Coastwatch readers will remember the Crystal Coast’s crystal skipper, known scientifically as atrytonopsis new species 1. This rare butterfly is found on a 30-mile stretch of barrier islands, from Bear Island in Hammocks Beach State Park in Onslow County to Fort Macon State Park at the eastern end of Bogue Banks in Carteret County — and it may soon find an additional home.

The North Carolina Coastal Reserve, in partnership with the N.C. Aquarium at Pine Knoll Shores, planted more seaside little bluestem on a patch of bare land on the Rachel Carson component of the N.C. National Estuarine Research Reserve near Beaufort.

Seaside little bluestem is the grass on which female skippers lay their eggs and that growing caterpillars eat. The goal is to create additional habitat for the skipper, an important activity given the loss of sand dunes on Bogue Banks.

“We have seen butterflies at the habitat improvement project site, so we are hopeful they will lay eggs there,” explains Paula Gillikin, Rachel Carson Reserve site manager.

Seaside little bluestem planting at Rachel Carson Reserve.

Seaside little bluestem planting at Rachel Carson Reserve. Photo by Allison Leidner.

Nick Haddad, a North Carolina State University biologist, and then-graduate student Allison Leidner started preliminary research on crystal skippers that was featured in the Spring 2007 issue of Coastwatch. Leidner continued her study as a major part of her doctoral dissertation, which she completed in 2009.

“North Carolina Sea Grant provided a minigrant that allowed me to conduct the initial phases of my research. Through this seed funding, I was able to leverage further support from the U.S. Fish and Wildlife Service, the National Park Service and the Xerces Society for Invertebrate Conservation,” explains Leidner, now an American Association for the Advancement of Science Policy Fellow in the Earth Science Division at NASA, working with the biodiversity program.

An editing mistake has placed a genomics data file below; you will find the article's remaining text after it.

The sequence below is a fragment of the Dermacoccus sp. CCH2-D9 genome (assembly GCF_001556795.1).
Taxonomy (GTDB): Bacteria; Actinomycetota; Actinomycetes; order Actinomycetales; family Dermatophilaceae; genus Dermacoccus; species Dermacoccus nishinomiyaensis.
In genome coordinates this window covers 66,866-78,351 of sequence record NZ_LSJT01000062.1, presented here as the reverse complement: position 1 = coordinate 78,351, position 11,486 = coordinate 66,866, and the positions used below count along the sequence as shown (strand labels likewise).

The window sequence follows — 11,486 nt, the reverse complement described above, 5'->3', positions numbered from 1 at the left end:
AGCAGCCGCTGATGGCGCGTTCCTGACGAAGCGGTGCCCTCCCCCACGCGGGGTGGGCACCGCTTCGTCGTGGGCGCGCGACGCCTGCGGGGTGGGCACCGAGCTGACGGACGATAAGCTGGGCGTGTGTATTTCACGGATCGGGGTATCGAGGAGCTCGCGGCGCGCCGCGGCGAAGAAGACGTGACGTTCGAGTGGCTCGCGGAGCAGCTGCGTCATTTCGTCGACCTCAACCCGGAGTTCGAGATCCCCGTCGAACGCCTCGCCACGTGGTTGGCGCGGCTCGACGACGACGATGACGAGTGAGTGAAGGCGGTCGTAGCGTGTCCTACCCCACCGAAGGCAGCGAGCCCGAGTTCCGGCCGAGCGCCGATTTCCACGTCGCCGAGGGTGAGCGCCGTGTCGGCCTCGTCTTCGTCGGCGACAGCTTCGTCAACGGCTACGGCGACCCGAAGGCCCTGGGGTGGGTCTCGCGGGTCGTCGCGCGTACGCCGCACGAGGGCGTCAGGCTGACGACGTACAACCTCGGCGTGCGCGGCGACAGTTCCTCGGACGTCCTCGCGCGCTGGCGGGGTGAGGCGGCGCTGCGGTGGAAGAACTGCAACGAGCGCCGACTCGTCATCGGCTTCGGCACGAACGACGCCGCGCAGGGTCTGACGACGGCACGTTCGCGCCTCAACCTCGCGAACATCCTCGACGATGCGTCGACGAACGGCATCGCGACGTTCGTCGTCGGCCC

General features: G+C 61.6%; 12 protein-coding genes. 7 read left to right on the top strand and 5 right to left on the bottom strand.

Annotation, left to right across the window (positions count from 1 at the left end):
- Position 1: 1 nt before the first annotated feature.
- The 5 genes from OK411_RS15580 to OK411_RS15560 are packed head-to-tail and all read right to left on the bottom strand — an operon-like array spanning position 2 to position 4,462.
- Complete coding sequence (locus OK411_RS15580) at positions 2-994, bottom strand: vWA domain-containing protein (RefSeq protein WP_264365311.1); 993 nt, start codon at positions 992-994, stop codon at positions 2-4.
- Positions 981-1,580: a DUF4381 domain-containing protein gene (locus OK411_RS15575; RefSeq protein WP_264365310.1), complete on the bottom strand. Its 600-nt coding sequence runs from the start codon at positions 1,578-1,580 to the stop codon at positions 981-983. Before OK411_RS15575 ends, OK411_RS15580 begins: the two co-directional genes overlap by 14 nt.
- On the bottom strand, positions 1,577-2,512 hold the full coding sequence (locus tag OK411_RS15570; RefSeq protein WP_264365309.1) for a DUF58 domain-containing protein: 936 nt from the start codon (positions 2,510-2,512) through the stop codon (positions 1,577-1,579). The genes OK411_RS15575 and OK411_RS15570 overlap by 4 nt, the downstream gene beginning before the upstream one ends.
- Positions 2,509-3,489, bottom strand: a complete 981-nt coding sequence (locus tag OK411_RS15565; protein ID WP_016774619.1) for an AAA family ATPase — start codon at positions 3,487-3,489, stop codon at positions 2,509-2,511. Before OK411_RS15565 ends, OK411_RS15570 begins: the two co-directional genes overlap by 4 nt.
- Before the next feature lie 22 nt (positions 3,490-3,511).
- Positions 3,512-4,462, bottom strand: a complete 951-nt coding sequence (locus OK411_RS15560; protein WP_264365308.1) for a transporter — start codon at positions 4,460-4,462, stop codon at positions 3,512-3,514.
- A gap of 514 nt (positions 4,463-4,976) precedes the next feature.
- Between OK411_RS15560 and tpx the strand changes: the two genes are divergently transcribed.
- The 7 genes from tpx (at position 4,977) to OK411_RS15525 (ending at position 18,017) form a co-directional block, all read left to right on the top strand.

“North Carolina’s Crystal Coast is the only place in the world you can see the crystal skipper, and we need to make sure that the butterfly can find a home among all of the people” Leidner says.

“The work of local groups, such as the North Carolina Aquarium at Pine Knoll Shores and the Rachel Carson National Estuarine Research Reserve, can help ensure that the butterfly will be here to stay,” she adds.

The crystal skipper is extremely active and has been known to fly through urban areas, such as parking lots and housing developments. They can even live in backyards.

But with the development of previously natural areas, the crystal skipper has fewer places to live.

“The skipper can ‘hopscotch’ through the landscape and use smaller natural areas to travel to larger natural areas,” Leidner notes. However, if urbanization continues to grow at a high rate, there will be fewer small sand dunes.

These dunes are an important part of the crystal skippers’ livelihood, so protecting and restoring the dunes will help support the crystal skipper, along with many other plants and animals. “Our research suggests that preserving small patches of sand dunes, or ‘stepping stones,’ is a good strategy to pursue for the crystal skipper,” she says.

Simply planting seaside little bluestem can help aid in the protection and repopulation of the crystal skipper. But Leidner encourages individuals to include all types of native plants in their gardens to support native species.

Gillikin and Leidner are currently collaborating with the N.C. Maritime Museum to develop a three-day, summer science camp focusing on the butterfly and coastal conservation.

For information about the crystal skipper summer camp program, check the schedule at:

This article was published in the Spring 2011 issue of Coastwatch.

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